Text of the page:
Adelphi Theater in Chicago was important in the life
of Iroquois manager
Will J. Davis. It was his first
job in the theater industry. More significantly, the
relationship he formed then with Adelphi co-owner
William W. Cole led to Davis having the financial
wherewithal to acquire his first theater, the
Frank Eugene Aiken built
Chicago’s first Adelphi theater in 1872 on the
northwest corner of Wabash and Congress streets for
The theater was not successful and closed in 1873.
Aiken went to work for Charles Frohman.
following year, a well known Washington DC theater
owner, Leonard Grover (1833-1926), leased the shell of the old
post office property at Dearborn and Monroe, named
it the Adelphi Theater, and it opened on Feb 3,
Grover’s partner in the Adelphi venture was circus
pioneer, William W. “Chilly Billy” Cole and working for
Cole at the time was William R. Hayden. One of
Hayden's jobs was contracting with railroads for
transport of Cole's circus. In that capacity, Hayden
became acquainted with a young clerk at the Lake
Shore & Michigan Southern Railway: Will J. Davis.
(Davis had secured the Lake Shore job with
help from fellow Elkhartan,
Philo Morehous, who was
a director at the LS&MS.)
Cole was suspicious of his partner Leonard Grover
and wanted someone on the ground at the Adelphi
Theater to keep an eye on his investment. William
Hayden recommended Will J. Davis to Cole.
Davis' official job was clerk
but his real job was reporting to Cole, via letters,
on Grover's activities.
William Washington "Chilly Billy" Cole (1847-1915 )
was P. T. Barnum's biggest competitor. Cole became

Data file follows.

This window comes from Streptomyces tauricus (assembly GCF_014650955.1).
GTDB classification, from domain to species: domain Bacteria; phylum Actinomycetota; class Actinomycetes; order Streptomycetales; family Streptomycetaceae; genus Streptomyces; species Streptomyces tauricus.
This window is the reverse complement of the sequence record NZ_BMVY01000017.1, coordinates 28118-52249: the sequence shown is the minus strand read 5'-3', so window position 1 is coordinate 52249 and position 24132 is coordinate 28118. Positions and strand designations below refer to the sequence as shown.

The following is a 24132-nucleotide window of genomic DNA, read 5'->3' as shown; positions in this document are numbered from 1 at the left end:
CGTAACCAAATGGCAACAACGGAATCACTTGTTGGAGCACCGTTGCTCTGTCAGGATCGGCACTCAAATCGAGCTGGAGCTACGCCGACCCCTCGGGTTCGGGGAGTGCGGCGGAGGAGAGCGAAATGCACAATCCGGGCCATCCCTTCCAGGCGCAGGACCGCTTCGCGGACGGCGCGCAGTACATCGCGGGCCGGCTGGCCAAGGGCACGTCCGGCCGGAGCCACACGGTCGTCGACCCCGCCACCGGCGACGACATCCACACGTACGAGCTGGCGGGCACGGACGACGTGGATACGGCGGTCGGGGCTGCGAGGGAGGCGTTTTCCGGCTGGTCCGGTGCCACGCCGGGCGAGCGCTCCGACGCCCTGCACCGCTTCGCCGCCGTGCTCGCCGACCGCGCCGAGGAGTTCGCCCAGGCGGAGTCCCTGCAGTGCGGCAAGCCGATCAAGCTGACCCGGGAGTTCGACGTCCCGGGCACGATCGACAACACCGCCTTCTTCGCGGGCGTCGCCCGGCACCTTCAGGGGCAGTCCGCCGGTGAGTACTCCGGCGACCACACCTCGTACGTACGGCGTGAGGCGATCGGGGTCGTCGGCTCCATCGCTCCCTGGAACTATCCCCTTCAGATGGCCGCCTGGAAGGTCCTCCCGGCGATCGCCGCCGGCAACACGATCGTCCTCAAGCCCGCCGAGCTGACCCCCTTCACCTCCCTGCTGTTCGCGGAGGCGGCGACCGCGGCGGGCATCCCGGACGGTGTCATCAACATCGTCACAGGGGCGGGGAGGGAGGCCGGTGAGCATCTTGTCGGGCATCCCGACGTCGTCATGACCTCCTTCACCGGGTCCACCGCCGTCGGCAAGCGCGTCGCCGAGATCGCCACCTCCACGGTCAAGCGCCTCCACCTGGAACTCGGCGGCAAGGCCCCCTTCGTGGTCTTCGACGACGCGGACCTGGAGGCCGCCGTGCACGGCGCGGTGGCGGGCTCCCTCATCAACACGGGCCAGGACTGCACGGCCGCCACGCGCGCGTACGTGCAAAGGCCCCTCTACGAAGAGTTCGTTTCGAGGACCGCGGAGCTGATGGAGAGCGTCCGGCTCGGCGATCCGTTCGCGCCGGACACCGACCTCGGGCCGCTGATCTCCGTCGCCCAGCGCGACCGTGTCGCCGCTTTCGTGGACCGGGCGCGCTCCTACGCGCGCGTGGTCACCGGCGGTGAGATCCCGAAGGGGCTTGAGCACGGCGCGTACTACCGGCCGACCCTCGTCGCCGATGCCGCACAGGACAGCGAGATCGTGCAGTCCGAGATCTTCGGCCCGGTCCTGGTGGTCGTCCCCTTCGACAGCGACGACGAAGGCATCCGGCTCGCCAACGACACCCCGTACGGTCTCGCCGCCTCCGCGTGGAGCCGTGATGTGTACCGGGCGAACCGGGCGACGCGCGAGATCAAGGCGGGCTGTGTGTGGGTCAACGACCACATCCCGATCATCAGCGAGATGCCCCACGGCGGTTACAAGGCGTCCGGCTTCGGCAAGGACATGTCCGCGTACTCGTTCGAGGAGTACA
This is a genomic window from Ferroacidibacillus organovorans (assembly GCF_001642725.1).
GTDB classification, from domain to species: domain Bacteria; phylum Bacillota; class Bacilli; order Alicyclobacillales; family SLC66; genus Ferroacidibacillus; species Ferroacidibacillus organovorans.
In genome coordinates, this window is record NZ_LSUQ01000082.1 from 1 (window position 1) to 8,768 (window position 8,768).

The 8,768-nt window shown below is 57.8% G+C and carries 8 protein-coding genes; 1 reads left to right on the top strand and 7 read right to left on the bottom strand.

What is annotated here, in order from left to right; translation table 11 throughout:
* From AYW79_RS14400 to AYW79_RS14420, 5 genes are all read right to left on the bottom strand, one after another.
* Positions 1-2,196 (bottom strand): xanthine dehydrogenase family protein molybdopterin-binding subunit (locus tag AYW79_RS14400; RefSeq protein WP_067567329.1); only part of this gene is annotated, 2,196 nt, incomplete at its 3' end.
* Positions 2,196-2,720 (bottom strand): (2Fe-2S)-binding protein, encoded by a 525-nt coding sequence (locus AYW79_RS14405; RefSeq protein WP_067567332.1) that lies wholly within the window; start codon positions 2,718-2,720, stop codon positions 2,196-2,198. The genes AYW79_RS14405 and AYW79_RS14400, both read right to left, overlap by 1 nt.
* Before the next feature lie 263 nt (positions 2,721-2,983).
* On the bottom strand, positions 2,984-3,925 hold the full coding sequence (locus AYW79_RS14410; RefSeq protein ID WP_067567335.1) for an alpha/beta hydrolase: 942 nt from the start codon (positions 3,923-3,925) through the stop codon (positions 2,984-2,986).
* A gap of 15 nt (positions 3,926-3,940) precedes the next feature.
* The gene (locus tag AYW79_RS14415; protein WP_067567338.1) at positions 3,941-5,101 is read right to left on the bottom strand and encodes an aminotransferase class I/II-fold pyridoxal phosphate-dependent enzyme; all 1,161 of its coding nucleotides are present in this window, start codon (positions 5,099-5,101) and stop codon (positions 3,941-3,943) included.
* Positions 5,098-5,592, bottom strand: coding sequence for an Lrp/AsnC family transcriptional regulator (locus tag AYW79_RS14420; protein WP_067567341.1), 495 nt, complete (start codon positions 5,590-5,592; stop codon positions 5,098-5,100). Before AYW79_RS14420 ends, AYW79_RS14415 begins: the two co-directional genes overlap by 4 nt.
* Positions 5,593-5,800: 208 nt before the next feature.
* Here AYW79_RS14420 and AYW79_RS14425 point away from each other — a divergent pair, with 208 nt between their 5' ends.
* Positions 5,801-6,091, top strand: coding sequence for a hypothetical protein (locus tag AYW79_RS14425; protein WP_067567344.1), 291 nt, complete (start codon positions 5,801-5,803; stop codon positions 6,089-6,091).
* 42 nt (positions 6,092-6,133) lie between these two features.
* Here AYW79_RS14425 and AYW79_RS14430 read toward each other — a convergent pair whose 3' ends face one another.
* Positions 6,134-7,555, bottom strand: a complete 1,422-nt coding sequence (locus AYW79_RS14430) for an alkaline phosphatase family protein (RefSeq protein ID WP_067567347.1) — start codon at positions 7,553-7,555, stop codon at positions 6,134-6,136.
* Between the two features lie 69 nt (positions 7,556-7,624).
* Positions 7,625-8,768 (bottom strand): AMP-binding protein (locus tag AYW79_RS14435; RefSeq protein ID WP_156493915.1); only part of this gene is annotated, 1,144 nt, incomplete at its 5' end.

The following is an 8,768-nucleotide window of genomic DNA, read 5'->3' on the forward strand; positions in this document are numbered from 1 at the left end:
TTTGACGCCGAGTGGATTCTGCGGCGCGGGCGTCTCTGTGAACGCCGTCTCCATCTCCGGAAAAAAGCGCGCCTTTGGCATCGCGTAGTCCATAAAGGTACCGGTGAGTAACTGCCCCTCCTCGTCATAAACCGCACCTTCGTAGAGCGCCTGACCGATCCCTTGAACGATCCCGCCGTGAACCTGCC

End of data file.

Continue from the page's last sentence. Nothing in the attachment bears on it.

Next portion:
wealthy with his Cole's Colossal Circus and real
estate investments. In his day Cole was
recalled as the first man to make $1 million in the
circus business and at his death left behind a
fortune estimated at $5 million (inflation-adjusted
to $127 million).*
Leonard Grover, was a veteran actor, playwright and theater manager,
and associate of president Abraham Lincoln.
He was one of Lincoln's bodyguards during the
Gettysburg address and Grover's
theater in Washington, DC was a favorite
of President Lincoln and his
In fact, Tad Lincoln was at Grover's
theater when an announcement was made to the
audience that his father had been shot.
Someone more experienced in theater management might
have discouraged Davis' fault-finding
tattling about Grover's management. Cole was a circus
man, however, and Davis' reports
supported Cole's already damaged opinion of Grover, sealing a relationship between Davis and Cole
that lead to Davis' advancement to ownership status
in the theater industry.
Cole sold the Adelphi building in 1876. In 1877 it
was acquired by
Jack Haverly, reconstructed and
Theater. The First National Bank acquired the site
in 1881 and razed the old theater to make way for a
meanwhile, built a new Haverly Theater, also on
Monroe street, between Dearborn and Clark. Renamed
in 1885, it burned in 1900 - while owned by Will J.
Davis and Al Hayman.